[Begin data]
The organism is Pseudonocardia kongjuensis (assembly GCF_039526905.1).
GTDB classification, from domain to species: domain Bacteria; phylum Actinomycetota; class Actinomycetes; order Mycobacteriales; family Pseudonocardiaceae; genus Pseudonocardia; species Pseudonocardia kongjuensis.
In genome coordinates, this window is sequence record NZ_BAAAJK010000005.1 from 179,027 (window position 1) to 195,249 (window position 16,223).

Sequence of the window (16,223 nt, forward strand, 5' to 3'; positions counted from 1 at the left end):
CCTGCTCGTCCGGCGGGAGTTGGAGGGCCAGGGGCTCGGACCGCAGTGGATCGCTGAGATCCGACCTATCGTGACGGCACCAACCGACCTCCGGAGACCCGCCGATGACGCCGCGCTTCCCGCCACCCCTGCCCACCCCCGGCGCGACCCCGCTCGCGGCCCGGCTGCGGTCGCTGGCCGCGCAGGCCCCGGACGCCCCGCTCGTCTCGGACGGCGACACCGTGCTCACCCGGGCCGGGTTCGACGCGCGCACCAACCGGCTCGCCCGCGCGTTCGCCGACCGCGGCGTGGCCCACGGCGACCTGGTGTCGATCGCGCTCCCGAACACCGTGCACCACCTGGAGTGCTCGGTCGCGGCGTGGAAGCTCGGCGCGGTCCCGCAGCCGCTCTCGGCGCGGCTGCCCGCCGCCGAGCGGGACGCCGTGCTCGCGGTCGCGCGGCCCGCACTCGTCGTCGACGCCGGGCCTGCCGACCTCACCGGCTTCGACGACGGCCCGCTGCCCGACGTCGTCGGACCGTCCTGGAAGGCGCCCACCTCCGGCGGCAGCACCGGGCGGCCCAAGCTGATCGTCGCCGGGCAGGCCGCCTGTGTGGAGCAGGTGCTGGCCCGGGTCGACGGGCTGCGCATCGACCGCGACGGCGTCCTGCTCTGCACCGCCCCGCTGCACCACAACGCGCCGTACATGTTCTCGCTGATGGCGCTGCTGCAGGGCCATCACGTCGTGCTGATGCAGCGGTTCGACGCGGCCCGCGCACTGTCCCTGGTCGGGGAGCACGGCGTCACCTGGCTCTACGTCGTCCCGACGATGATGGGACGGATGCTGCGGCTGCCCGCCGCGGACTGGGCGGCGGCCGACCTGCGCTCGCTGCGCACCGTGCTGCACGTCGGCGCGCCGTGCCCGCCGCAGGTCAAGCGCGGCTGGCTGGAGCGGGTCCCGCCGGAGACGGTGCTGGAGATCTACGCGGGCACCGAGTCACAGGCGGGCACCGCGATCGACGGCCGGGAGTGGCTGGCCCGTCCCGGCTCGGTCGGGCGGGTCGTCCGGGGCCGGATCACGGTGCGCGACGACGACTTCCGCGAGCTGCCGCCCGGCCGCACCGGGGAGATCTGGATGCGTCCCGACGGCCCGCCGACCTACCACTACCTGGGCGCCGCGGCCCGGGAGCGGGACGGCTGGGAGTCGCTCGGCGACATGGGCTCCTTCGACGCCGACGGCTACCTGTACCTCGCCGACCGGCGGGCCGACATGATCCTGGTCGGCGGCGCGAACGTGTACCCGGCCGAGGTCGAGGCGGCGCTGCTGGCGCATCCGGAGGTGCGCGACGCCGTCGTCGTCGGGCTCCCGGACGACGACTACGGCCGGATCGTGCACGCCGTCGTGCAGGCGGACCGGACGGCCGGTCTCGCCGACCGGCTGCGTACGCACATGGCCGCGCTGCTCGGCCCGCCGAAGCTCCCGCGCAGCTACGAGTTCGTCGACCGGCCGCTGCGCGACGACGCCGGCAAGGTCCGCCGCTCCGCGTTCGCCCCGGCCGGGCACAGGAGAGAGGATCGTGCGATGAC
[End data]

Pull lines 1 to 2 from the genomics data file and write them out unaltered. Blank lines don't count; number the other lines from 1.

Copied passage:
The organism is Pseudonocardia kongjuensis (assembly GCF_039526905.1).
GTDB classification, from domain to species: domain Bacteria; phylum Actinomycetota; class Actinomycetes; order Mycobacteriales; family Pseudonocardiaceae; genus Pseudonocardia; species Pseudonocardia kongjuensis.